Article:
- Buying and holding through thick, through thin, through peak, through valley
- Loading up on "FAANG" stocks (Facebook, Apple, Amazon, Netflix, Google) – plus Microsoft
- Chasing biotechnology stocks in pursuit of a Covid vaccine jackpot
- Going "long" the S&P
- Heeding The Daily Reckoning's investment advice
"It's hard to be optimistic about September and the fourth quarter, with the chance of a further relief bill before the election receding as Washington focuses on the Supreme Court."
"Even if just coincidence, September has become the month when most of investors' widely-held reservations about the global economy and markets have converged. These include an early-stage downshift in global growth; a rise in US/European political risk; and virus second waves. The only missing component has been the use of systemically-important sanctions in the US/China conflict."
"September is a historically tough month and this one has been a quagmire of headwinds. Today is reflective of that."
"These seem like 'can't miss' stocks, and investors are abandoning diversified portfolios en masse (or opting against diversification from the start) in favor of these high fliers. Collectively, these stocks now account for about 25% of the US stock market! So even if you are not going the individual stock route and putting all your assets in a US stock index like the S&P 500 or Vanguard Total Stock Index, you're chasing these stocks higher and higher. What's wrong with that?"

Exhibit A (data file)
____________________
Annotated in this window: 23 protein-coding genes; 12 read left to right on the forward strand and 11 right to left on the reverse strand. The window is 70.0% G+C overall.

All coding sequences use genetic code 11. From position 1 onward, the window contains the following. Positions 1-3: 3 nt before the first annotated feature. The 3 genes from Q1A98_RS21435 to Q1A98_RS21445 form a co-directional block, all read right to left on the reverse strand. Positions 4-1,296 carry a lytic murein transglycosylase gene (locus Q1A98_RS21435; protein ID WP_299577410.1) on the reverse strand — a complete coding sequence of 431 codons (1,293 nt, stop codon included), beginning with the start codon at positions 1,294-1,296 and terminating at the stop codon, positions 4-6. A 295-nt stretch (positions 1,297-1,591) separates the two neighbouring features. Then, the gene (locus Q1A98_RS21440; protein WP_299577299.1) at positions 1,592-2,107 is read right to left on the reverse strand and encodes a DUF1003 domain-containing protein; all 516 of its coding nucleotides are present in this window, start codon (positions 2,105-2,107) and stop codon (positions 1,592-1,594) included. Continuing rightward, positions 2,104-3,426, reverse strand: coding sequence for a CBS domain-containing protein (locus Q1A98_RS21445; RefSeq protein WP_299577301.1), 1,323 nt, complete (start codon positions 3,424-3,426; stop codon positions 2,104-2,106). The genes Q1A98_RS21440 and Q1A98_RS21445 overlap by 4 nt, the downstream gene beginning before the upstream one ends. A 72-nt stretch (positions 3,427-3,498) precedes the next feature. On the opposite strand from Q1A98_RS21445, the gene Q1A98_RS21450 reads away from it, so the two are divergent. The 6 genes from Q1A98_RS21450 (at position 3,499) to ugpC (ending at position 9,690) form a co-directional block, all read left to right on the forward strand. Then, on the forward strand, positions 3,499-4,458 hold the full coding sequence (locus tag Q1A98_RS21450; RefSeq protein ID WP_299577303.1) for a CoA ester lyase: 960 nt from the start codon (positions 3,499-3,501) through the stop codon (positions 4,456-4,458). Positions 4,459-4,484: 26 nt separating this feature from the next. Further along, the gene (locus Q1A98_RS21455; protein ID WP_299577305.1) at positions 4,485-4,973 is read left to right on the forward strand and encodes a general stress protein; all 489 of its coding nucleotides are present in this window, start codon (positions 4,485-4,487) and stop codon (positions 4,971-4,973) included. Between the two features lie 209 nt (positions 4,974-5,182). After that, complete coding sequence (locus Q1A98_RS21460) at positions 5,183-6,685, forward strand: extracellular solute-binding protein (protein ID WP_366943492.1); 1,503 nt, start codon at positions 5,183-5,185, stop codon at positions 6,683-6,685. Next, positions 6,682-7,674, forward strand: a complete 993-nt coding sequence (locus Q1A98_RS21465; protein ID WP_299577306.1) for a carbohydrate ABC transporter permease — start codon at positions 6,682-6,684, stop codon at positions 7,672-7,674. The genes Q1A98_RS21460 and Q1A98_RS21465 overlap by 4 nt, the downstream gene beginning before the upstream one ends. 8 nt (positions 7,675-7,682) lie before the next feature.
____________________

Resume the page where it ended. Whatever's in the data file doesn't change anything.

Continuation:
"The graphic below looks at all of the top 10 largest stocks in the market, going back to the 1920s. The list changes regularly as winners fall, and new firms ascend (just a few years ago, Exxon was the biggest stock but is no longer in the top 10), but we can track their returns before and after. On the way up, the stocks that will eventually reach the top 10 have incredibly high returns: in the prior ten years, they outperform the market by +10% a year; in the preceding five years they beat the market by +19.3%, and outpace the market by +24.3% in the preceding three years."But the outsized returns don't last. After reaching the market's peak, on average, the top stocks underperform the market by -1.1% over the next five years and -1.5% per year over the next ten years. Chasing yesterday's hot stocks is a recipe for lower returns."